Gcobani Qambela (South Africa) on Olympic Values in Today’s World

July 30, 2012

George Orwell is quoted to have once said 'sport is war without the shooting.' This is in reference to the competitive nature of sport that Orwell equates to war without physical combat. Is there more to sport than mere competition without physical battle? What values do mega-sporting events like the Olympic Games contribute?
"Imbeko, ubuhlobo, ukugqiba emagqabini" are words that most people in the global community would not understand. These words in my home language (Xhosa) mean 'respect, friendship, and excellence,' and along with the four Paralympic values of 'determination, inspiration, courage, and equality' form the values associated with the Olympics: the 'values of Olympism.'

Although, on the one hand, we have seen unprecedented developments in technological innovations in the twenty-first century such as social media platforms that connect people from different parts of the world, on the other hand we have also seen differences being highlighted between people and countries (ethnicity, race, class, gender, nationality, etc…) and we consequently see people pulling close to those who are similar to themselves and not partaking in this great global synergy and connection of people. On top of this, we are also living in a time of corruption and global inequality amongst not only nations, but people.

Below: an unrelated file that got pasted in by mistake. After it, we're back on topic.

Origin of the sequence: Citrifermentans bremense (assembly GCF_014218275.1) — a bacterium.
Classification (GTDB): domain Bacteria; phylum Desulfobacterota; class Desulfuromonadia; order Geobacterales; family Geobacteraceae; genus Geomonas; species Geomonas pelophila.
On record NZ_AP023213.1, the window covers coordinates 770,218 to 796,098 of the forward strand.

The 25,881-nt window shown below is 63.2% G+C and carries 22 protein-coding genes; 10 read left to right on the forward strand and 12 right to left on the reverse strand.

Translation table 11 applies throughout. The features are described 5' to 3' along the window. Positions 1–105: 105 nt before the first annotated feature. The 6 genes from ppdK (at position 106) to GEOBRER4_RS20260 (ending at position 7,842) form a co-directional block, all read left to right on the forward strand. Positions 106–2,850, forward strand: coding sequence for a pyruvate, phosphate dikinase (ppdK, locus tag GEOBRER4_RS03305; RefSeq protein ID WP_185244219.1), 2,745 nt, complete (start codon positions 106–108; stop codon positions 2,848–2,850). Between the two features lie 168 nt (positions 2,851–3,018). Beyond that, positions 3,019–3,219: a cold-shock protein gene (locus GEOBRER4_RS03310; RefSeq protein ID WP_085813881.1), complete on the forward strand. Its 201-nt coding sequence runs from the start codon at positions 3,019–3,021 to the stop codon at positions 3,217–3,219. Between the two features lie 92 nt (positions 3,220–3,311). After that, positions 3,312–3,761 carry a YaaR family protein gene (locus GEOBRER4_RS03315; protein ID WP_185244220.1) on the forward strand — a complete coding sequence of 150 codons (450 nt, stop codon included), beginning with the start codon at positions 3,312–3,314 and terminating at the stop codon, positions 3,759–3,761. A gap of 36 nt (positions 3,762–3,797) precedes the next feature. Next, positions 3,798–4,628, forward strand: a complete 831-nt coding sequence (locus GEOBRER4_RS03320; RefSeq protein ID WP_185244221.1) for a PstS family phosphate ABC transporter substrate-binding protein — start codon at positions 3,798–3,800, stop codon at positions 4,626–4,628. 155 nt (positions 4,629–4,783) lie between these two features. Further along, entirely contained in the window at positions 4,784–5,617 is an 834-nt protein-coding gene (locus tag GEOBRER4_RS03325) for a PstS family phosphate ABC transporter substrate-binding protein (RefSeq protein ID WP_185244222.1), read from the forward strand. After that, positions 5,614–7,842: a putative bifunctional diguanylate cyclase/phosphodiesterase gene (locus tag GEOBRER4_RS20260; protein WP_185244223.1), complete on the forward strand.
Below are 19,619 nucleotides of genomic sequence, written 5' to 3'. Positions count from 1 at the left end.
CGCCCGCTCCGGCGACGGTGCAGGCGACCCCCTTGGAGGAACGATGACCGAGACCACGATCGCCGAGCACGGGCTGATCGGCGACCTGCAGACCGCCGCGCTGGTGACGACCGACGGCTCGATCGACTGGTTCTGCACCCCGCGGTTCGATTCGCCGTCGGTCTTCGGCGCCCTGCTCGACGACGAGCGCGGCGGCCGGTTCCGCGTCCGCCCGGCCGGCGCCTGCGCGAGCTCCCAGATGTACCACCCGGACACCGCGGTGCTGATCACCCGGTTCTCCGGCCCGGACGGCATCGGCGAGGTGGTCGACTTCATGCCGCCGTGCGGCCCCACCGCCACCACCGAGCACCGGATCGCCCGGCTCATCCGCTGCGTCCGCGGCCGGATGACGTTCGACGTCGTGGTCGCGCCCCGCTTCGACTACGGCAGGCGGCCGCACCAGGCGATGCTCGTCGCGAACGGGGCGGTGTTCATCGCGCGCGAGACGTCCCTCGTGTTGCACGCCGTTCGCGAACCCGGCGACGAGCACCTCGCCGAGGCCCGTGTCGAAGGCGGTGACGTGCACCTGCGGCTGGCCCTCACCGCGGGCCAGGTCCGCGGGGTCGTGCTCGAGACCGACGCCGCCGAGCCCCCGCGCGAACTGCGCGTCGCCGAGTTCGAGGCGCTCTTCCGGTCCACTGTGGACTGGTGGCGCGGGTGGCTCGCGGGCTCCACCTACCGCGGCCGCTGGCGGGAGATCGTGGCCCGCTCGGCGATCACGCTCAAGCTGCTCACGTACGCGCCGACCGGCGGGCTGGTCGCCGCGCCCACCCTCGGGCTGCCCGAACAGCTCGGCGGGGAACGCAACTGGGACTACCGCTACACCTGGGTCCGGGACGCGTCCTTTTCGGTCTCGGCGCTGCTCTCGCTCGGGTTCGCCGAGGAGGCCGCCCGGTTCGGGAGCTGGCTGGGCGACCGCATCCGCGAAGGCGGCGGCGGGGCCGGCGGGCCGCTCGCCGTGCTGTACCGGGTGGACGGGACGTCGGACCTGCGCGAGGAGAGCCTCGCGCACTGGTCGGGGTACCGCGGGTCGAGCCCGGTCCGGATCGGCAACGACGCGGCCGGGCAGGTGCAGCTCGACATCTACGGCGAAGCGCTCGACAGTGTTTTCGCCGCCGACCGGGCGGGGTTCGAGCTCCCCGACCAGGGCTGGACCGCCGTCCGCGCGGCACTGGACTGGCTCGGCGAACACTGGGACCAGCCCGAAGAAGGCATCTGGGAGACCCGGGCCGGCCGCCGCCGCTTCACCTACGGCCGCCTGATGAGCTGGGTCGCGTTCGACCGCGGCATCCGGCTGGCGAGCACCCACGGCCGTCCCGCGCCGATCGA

The Olympic values of respect, excellence, and friendship extend beyond just the Olympic Games. I believe that in the twenty-first century they can help level the differences that seem to set the world apart and provide an effective and much needed moral compass as to how we should conduct and lead our lives.

The value of respect means people do not just compete, but infuse competition with humility and dignity. The value of excellence, premised on the principle of fair play, ensures if one works hard they will accordingly be judged and rewarded more for their output than on trivial characteristics such as race, ethnicity, and nationality. The value of friendship proves Orwell wrong. The Olympics are not like war. It is possible to compete, but still maintain a healthy friendship with one's competitor.

To realize the Olympic values in the twenty-first century, language is perhaps the most important tool. It was former South African President Nelson Mandela who said, "If you talk to a man in a language he understands that goes to his head, but if you talk to him in his language that goes to his heart." For these values to be infused into people's everyday lives, creative ways have to be designed such as cultural games (as the South African government is currently doing), to help phrase them in a language and setting that is not only culturally relevant, but one that goes to 'the heart.' At a macro level, building the Olympic charter into physical education at school with practical exercises/challenges helps entrench the values of Olympism in the world.
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